OPENING THE TOMB
This volume is one that will amply reward the reader with an excellent story and also allow me to expound on one of the facets of collecting that (surprisingly) gets ignored. The British publisher, Rider & Co. is known mainly as a publisher of books on the occult and a good deal of theosophist nonsense. Now, don’t get me wrong, with what I do for a living I tend to read lots of books on the occult (I mean really, lots and lots), many of which were published by Rider or another great imprint, Andrew Dakers & Co., however, something that has served me very well over the years is the advice from one of my mentors in book collecting/selling that “when you encounter the words “Atlantis” and “reincarnation” in the same paragraph, it’s time to set the book down and go on to something else . . .) The aforementioned worthies also published a number of tomes that proved the truth of this adage.
What does any of that have to do with J.M.A. Mills? Well, Ms. Mills was apparently a true believer and authored several books on the “truth” of such matters, she also wrote two exceptional novels (the present volume and a loose sequel) that used her vast knowledge on the subject to very good effect. This latter fact has become misquoted over the years as “she wrote two books”, this notion can be readily disabused by using any of the book-search engines on the Internet, she actually wrote quite a few, but sadly only two that will be of interest to us.
Mills is an author that I can claim to have discovered in large part on my own, backing up my findings by consulting with George Locke of Ferret Fantasy. One of the things I learned from George is mentioned above as “that facet of collecting that (surprisingly) gets ignored; if you’re not interested in this, feel free to skip the next few paragraphs.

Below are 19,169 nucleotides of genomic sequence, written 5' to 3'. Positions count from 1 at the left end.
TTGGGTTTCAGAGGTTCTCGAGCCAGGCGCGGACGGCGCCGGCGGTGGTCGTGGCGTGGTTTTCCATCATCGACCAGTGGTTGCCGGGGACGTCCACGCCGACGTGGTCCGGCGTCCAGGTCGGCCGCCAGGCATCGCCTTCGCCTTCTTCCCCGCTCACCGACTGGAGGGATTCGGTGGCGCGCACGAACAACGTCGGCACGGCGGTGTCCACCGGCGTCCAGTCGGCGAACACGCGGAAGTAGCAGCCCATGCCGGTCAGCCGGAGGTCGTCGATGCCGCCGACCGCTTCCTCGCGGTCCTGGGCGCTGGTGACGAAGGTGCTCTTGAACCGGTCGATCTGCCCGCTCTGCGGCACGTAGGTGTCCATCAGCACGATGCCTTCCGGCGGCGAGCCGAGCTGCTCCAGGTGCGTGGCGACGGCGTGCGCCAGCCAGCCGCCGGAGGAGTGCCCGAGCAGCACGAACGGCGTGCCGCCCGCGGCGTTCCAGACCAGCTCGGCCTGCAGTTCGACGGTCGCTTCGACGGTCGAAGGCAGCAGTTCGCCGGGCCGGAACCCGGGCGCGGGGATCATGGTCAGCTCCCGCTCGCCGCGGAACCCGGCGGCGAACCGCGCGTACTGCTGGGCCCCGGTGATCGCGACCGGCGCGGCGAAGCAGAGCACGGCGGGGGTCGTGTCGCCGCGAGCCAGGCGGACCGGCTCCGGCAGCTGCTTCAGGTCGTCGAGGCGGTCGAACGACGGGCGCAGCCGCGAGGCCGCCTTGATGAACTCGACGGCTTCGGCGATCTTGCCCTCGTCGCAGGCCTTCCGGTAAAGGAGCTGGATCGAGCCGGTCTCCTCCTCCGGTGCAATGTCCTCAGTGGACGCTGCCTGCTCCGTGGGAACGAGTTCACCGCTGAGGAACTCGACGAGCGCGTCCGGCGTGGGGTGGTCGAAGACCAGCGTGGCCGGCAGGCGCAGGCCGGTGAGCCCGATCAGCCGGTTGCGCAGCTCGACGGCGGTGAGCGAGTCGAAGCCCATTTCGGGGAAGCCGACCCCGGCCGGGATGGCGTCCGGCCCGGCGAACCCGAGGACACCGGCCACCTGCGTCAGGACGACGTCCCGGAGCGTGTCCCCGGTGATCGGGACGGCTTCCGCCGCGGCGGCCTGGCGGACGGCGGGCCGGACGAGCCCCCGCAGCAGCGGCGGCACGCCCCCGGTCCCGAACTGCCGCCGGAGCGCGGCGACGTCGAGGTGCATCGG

One of the very first things we learn as readers or collectors is that if we enjoy a certain book, it is likely that the author wrote other, similar books during their career. However, with the exception of specialty presses whose intent is well known to all, a lot of folks skip over the subjects of time-period and imprint, or even editorial direction. Some exceptions would be in the mass-market paperbacks in the post-WWII years up through the 1960s and 1970s. You would have to be pretty obtuse to not realize that Gold Medal Books was a good place to find crime novels and Ace an excellent place for science-fiction, westerns and mysteries. However, for those of use that grew up in the era of publishing giants, we weren’t inclined to apply this logic to seeking out publishers’ catalogs; sure there were the occasional smaller publishers such as Ballantine that one could turn to for books on several specific subjects, but for the most part the hardcover publishers weren’t given the same sort of scrutiny.
One of my mentors, who was of considerable help in my putting together a complete run of the “Creeps series” (actually, more than complete, as there are several related titles that are of interest to collectors of supernatural fiction, after all, Charles Birkin was an editor there in the years prior to WWII and put together the “Creeps series”, it only stands to reason that he would acquire similar titles), asked me point-blank if I had researched publishers’ catalogues and suggested that in addition to Philip Allan (the “Creeps” publisher), I might look at some other British publishers from that time period, one being Rider & Company.
Well, those of you that have been following DTP books know of Rider as the original publisher of H.B. Gregory’s Dark Sanctuary, but that’s just the tip of the iceberg, I knew of Rider as the publisher of Elliot O’Donnell’s excellent supernatural thriller The Dead Riders and Warrington Dawson’s The Guardian Demons, so the suggestion made sense. Using the advanced search feature on abebooks I tried the Internet version of browsing through a used bookstore, I pulled up all titles from 1900-1960. Whoa, way too many to read through so I tweaked the search by adding the keyword “novel”. This would certainly miss books that weren’t fully described by content and might show only the wares of the priciest dealers that did enter full descriptions of content as well as condition, but after making my original list, I could always go back with titles in hand and search for more inexpensive copies.